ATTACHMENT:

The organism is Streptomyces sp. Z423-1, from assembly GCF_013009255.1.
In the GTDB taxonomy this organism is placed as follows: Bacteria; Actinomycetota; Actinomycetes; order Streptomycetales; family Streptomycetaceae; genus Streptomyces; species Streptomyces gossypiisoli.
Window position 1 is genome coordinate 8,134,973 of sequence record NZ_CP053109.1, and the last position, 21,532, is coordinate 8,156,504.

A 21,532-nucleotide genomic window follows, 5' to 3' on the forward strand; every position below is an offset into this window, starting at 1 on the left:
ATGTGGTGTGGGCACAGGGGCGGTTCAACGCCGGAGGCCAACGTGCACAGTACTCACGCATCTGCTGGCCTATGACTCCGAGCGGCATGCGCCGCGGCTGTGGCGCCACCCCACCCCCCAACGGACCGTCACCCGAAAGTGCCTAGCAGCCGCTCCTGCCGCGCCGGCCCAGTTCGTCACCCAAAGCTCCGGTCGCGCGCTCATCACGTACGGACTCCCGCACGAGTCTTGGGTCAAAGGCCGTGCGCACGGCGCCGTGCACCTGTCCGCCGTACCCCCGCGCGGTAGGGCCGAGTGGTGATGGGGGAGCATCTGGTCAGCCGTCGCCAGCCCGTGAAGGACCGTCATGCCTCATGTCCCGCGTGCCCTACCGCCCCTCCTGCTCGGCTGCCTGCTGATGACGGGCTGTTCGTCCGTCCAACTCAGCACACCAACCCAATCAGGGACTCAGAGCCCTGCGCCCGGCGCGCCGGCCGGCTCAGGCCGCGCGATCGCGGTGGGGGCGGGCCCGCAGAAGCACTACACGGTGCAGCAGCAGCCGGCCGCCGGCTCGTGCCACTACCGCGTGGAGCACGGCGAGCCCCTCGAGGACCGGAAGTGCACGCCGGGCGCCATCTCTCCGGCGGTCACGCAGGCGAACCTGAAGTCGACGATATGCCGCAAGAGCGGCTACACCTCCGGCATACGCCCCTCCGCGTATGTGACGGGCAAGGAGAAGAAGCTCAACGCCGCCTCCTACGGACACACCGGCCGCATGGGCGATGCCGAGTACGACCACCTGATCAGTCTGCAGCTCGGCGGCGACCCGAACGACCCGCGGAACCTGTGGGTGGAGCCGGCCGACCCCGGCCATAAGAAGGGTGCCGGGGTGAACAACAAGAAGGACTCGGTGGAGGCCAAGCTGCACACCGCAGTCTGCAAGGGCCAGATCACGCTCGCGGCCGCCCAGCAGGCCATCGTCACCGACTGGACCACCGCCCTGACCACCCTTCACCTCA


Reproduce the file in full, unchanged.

The organism is Streptomyces sp. Z423-1, from assembly GCF_013009255.1.
In the GTDB taxonomy this organism is placed as follows: Bacteria; Actinomycetota; Actinomycetes; order Streptomycetales; family Streptomycetaceae; genus Streptomyces; species Streptomyces gossypiisoli.
Window position 1 is genome coordinate 8,134,973 of sequence record NZ_CP053109.1, and the last position, 21,532, is coordinate 8,156,504.

A 21,532-nucleotide genomic window follows, 5' to 3' on the forward strand; every position below is an offset into this window, starting at 1 on the left:
ATGTGGTGTGGGCACAGGGGCGGTTCAACGCCGGAGGCCAACGTGCACAGTACTCACGCATCTGCTGGCCTATGACTCCGAGCGGCATGCGCCGCGGCTGTGGCGCCACCCCACCCCCCAACGGACCGTCACCCGAAAGTGCCTAGCAGCCGCTCCTGCCGCGCCGGCCCAGTTCGTCACCCAAAGCTCCGGTCGCGCGCTCATCACGTACGGACTCCCGCACGAGTCTTGGGTCAAAGGCCGTGCGCACGGCGCCGTGCACCTGTCCGCCGTACCCCCGCGCGGTAGGGCCGAGTGGTGATGGGGGAGCATCTGGTCAGCCGTCGCCAGCCCGTGAAGGACCGTCATGCCTCATGTCCCGCGTGCCCTACCGCCCCTCCTGCTCGGCTGCCTGCTGATGACGGGCTGTTCGTCCGTCCAACTCAGCACACCAACCCAATCAGGGACTCAGAGCCCTGCGCCCGGCGCGCCGGCCGGCTCAGGCCGCGCGATCGCGGTGGGGGCGGGCCCGCAGAAGCACTACACGGTGCAGCAGCAGCCGGCCGCCGGCTCGTGCCACTACCGCGTGGAGCACGGCGAGCCCCTCGAGGACCGGAAGTGCACGCCGGGCGCCATCTCTCCGGCGGTCACGCAGGCGAACCTGAAGTCGACGATATGCCGCAAGAGCGGCTACACCTCCGGCATACGCCCCTCCGCGTATGTGACGGGCAAGGAGAAGAAGCTCAACGCCGCCTCCTACGGACACACCGGCCGCATGGGCGATGCCGAGTACGACCACCTGATCAGTCTGCAGCTCGGCGGCGACCCGAACGACCCGCGGAACCTGTGGGTGGAGCCGGCCGACCCCGGCCATAAGAAGGGTGCCGGGGTGAACAACAAGAAGGACTCGGTGGAGGCCAAGCTGCACACCGCAGTCTGCAAGGGCCAGATCACGCTCGCGGCCGCCCAGCAGGCCATCGTCACCGACTGGACCACCGCCCTGACCACCCTTCACCTCA